Larry Summers' withdrawal prompts market surge
Frontrunner for US Fed chair pulls out and gives boost to investor confidence across global markets
LARRY SUMMERS, widely seen as the frontrunner to succeed Ben Bernanke as the next chairman of the US Federal Reserve, has pulled out of the race. Following the news, global stocks hit a five year high and the pound rose against the dollar.
Although Summers was President Obama's first choice for the position, he was not popular with the rest of the Democrats. Janet Yellen, Bernanke's second-in-command, now looks most likely to win the nomination. If selected, Yellen would be the first female leader of the Fed in its 100-year history.
The withdrawal of Summers, a former US Treasury Secretary, prompted what Kit Juckes of Société Générale dubbed a "Larry Rally" in global markets. According to the Financial Times, the FTSE All-World equity index is advancing 0.7 per cent to 252.0, on course for its best closing level since June 2008.
When the European stock markets opened this morning, shares had jumped to a five year high, the FTSE 100 rose one per cent and the pound climbed up 0.5 per cent against the dollar.
Asian emerging markets, which have recently come under pressure from the prospect of a less stimulatory US central bank, also benefitted from the announcement. The main indexes in the stock markets in India, Thailand and the Philippines all rose nearly 2 per cent. Had Summers taken over the Fed chair, it was thought he would take more radical steps to cut back the US's economic stimulus measures.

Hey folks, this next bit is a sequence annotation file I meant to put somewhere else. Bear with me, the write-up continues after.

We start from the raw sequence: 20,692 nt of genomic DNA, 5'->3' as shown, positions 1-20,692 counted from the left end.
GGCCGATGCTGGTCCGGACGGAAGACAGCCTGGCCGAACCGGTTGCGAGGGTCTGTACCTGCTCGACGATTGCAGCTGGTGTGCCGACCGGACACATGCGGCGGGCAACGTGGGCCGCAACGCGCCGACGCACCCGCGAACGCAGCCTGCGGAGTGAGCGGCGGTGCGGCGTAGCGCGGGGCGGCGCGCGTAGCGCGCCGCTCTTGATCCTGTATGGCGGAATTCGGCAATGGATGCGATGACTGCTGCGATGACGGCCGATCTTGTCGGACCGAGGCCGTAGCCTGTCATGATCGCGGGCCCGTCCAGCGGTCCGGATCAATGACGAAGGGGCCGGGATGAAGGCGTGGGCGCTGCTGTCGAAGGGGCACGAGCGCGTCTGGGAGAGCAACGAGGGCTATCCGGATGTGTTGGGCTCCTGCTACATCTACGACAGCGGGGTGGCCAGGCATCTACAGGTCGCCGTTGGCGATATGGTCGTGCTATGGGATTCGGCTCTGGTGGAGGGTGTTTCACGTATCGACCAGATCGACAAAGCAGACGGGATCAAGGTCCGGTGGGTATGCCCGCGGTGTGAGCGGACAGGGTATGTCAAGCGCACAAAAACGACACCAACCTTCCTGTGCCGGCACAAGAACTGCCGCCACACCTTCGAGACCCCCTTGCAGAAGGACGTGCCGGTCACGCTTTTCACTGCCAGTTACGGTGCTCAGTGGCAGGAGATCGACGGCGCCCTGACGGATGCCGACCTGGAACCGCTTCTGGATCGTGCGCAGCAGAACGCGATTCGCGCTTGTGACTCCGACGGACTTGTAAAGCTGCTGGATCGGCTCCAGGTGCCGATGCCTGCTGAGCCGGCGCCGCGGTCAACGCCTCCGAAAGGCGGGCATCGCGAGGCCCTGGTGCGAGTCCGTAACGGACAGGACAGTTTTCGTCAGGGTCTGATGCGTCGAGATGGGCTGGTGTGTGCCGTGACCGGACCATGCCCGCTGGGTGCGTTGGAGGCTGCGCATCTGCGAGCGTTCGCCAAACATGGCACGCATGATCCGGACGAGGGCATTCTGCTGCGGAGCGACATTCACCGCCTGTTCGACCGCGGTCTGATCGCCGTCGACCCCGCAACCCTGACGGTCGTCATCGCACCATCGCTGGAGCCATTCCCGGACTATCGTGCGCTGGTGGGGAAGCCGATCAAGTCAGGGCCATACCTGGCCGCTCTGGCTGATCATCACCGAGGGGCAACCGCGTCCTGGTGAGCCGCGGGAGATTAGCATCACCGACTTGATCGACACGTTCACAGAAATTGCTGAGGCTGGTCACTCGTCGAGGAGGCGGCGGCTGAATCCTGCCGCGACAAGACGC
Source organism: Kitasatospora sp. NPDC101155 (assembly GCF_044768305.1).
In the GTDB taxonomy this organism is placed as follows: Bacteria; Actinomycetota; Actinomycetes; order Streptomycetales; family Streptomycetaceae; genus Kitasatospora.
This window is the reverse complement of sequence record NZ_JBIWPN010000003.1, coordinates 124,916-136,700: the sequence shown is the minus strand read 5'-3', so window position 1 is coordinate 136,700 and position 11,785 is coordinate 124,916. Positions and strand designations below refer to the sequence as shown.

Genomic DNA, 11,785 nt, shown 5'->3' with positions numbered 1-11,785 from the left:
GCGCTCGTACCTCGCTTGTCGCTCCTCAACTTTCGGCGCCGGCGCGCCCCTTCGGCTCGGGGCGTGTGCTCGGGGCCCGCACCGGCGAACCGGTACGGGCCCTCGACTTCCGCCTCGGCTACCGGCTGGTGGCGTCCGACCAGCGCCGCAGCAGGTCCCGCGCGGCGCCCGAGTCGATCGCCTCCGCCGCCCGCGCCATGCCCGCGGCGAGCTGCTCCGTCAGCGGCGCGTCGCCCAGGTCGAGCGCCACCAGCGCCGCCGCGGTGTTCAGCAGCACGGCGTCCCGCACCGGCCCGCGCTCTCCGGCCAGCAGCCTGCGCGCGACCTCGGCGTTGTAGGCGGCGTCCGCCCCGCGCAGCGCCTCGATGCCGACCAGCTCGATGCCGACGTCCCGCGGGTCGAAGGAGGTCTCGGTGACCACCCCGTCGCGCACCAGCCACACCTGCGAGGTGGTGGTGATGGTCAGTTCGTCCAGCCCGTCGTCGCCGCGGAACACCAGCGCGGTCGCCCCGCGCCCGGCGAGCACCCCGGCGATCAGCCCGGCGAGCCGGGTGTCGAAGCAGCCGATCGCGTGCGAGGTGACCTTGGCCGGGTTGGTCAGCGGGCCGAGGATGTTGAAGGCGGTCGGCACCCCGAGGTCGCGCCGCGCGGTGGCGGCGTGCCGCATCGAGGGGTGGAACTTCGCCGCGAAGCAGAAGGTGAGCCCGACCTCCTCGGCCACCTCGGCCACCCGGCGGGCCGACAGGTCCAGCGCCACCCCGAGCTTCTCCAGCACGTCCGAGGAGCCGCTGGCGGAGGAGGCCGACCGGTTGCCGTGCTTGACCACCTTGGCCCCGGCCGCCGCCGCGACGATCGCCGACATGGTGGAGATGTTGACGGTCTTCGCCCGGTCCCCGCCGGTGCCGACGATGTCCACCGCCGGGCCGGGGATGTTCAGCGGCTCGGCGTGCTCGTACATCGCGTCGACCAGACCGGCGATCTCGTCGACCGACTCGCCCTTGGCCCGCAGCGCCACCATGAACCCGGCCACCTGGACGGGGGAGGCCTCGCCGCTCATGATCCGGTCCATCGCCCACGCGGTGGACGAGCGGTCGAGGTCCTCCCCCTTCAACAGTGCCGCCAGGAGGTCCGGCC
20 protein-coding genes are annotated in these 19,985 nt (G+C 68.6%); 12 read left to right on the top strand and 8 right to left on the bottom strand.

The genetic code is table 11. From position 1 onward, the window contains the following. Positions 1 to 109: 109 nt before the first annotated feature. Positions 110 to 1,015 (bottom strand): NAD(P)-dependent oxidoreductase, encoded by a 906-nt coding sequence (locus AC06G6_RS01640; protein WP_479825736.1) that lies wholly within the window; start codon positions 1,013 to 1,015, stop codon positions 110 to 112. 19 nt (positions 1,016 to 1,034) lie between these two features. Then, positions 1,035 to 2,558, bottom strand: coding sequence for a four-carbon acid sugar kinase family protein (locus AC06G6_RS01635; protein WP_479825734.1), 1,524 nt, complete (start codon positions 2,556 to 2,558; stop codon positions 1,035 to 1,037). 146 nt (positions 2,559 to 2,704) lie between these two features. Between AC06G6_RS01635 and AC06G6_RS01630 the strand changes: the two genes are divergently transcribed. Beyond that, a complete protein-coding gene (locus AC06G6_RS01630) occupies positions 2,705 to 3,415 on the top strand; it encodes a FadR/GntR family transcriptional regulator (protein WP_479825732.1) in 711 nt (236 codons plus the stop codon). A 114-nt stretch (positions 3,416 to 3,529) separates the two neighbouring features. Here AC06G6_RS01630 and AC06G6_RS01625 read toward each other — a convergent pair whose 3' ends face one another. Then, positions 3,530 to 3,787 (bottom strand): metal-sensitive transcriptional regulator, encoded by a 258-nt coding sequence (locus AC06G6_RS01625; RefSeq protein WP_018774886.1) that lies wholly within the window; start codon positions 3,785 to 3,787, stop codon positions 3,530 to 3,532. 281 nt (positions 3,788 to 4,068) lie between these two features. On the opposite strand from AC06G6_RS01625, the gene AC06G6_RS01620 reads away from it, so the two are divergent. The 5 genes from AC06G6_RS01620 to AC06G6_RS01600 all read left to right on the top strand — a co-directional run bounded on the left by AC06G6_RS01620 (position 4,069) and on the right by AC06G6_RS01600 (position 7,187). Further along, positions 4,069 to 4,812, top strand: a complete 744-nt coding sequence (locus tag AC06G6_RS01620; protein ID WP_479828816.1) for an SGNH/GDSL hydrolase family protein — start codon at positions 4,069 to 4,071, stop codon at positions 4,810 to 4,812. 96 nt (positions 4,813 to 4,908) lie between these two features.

According to The Guardian, Summers' resignation from the race looks set to trigger a rally on Wall Street later today, as US investors give the thumbs-up to the prospect of "a more dovish Fed chair.”
Bernanke is preparing to leave just as the Federal Reserve's process of scaling back quantitive easing gets under way and the prospect of an uncertain future of economic stimulus has left global markets jittery. However, while Summers was in favour of scaling back the programme more quickly, Yellen is thought to be in favour of reducing bond buying slowly and leaving rates lower for longer.
Michael Hewson, senior market analyst at CMC Markets, told the Daily Telegraph that the prospect of Yellen taking over the job is "soothing market nerves about the uncertainty a Summers chairmanship would have brought, and bringing with it the preferred prospect of continuity of policy at the Fed when Bernanke leaves in January next year." ·